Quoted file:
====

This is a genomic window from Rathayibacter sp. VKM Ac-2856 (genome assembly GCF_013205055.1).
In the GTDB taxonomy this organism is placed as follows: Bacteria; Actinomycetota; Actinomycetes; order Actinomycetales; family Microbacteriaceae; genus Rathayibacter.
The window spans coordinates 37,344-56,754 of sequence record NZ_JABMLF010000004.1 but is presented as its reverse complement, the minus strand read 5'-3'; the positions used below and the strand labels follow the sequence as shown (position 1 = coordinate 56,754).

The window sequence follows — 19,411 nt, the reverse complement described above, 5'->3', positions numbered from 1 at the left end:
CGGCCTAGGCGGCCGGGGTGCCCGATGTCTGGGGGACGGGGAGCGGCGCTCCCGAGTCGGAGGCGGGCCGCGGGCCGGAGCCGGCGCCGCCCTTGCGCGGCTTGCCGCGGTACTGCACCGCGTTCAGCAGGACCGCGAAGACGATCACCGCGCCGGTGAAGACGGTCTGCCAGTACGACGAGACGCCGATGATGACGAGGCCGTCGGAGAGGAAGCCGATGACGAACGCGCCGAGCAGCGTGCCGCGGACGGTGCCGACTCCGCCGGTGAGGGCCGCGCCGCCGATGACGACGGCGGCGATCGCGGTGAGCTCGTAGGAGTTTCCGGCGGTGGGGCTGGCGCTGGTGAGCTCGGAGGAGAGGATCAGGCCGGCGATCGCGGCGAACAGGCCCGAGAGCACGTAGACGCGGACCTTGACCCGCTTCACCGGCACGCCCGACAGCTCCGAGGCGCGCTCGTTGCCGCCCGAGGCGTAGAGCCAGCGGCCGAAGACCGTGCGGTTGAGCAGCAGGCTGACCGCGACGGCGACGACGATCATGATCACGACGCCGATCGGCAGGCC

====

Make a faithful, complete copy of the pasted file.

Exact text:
This is a genomic window from Rathayibacter sp. VKM Ac-2856 (genome assembly GCF_013205055.1).
In the GTDB taxonomy this organism is placed as follows: Bacteria; Actinomycetota; Actinomycetes; order Actinomycetales; family Microbacteriaceae; genus Rathayibacter.
The window spans coordinates 37,344-56,754 of sequence record NZ_JABMLF010000004.1 but is presented as its reverse complement, the minus strand read 5'-3'; the positions used below and the strand labels follow the sequence as shown (position 1 = coordinate 56,754).

The window sequence follows — 19,411 nt, the reverse complement described above, 5'->3', positions numbered from 1 at the left end:
CGGCCTAGGCGGCCGGGGTGCCCGATGTCTGGGGGACGGGGAGCGGCGCTCCCGAGTCGGAGGCGGGCCGCGGGCCGGAGCCGGCGCCGCCCTTGCGCGGCTTGCCGCGGTACTGCACCGCGTTCAGCAGGACCGCGAAGACGATCACCGCGCCGGTGAAGACGGTCTGCCAGTACGACGAGACGCCGATGATGACGAGGCCGTCGGAGAGGAAGCCGATGACGAACGCGCCGAGCAGCGTGCCGCGGACGGTGCCGACTCCGCCGGTGAGGGCCGCGCCGCCGATGACGACGGCGGCGATCGCGGTGAGCTCGTAGGAGTTTCCGGCGGTGGGGCTGGCGCTGGTGAGCTCGGAGGAGAGGATCAGGCCGGCGATCGCGGCGAACAGGCCCGAGAGCACGTAGACGCGGACCTTGACCCGCTTCACCGGCACGCCCGACAGCTCCGAGGCGCGCTCGTTGCCGCCCGAGGCGTAGAGCCAGCGGCCGAAGACCGTGCGGTTGAGCAGCAGGCTGACCGCGACGGCGACGACGATCATGATCACGACGCCGATCGGCAGGCC